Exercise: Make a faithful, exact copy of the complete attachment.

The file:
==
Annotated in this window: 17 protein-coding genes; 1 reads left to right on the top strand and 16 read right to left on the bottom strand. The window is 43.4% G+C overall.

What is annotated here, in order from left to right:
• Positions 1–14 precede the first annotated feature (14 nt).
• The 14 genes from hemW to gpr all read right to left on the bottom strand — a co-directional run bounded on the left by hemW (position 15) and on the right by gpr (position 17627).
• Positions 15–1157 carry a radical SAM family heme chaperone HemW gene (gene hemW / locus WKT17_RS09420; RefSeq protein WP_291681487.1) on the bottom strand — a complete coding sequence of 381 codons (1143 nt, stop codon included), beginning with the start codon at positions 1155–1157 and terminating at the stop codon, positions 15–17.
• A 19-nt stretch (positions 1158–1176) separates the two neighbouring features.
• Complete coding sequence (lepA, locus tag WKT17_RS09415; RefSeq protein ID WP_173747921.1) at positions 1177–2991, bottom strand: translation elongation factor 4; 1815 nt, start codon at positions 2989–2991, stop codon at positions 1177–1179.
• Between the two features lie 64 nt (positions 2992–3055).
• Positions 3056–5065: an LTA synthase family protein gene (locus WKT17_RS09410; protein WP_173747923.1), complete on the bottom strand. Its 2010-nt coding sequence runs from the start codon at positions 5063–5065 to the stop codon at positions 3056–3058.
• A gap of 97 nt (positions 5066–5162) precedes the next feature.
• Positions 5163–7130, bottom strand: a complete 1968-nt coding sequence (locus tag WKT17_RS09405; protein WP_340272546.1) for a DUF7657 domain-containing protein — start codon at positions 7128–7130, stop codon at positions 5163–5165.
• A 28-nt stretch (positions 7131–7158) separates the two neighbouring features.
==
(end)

Annotated in this window: 17 protein-coding genes; 1 reads left to right on the top strand and 16 read right to left on the bottom strand. The window is 43.4% G+C overall.

What is annotated here, in order from left to right:
• Positions 1–14 precede the first annotated feature (14 nt).
• The 14 genes from hemW to gpr all read right to left on the bottom strand — a co-directional run bounded on the left by hemW (position 15) and on the right by gpr (position 17627).
• Positions 15–1157 carry a radical SAM family heme chaperone HemW gene (gene hemW / locus WKT17_RS09420; RefSeq protein WP_291681487.1) on the bottom strand — a complete coding sequence of 381 codons (1143 nt, stop codon included), beginning with the start codon at positions 1155–1157 and terminating at the stop codon, positions 15–17.
• A 19-nt stretch (positions 1158–1176) separates the two neighbouring features.
• Complete coding sequence (lepA, locus tag WKT17_RS09415; RefSeq protein ID WP_173747921.1) at positions 1177–2991, bottom strand: translation elongation factor 4; 1815 nt, start codon at positions 2989–2991, stop codon at positions 1177–1179.
• Between the two features lie 64 nt (positions 2992–3055).
• Positions 3056–5065: an LTA synthase family protein gene (locus WKT17_RS09410; protein WP_173747923.1), complete on the bottom strand. Its 2010-nt coding sequence runs from the start codon at positions 5063–5065 to the stop codon at positions 3056–3058.
• A gap of 97 nt (positions 5066–5162) precedes the next feature.
• Positions 5163–7130, bottom strand: a complete 1968-nt coding sequence (locus tag WKT17_RS09405; protein WP_340272546.1) for a DUF7657 domain-containing protein — start codon at positions 7128–7130, stop codon at positions 5163–5165.
• A 28-nt stretch (positions 7131–7158) separates the two neighbouring features.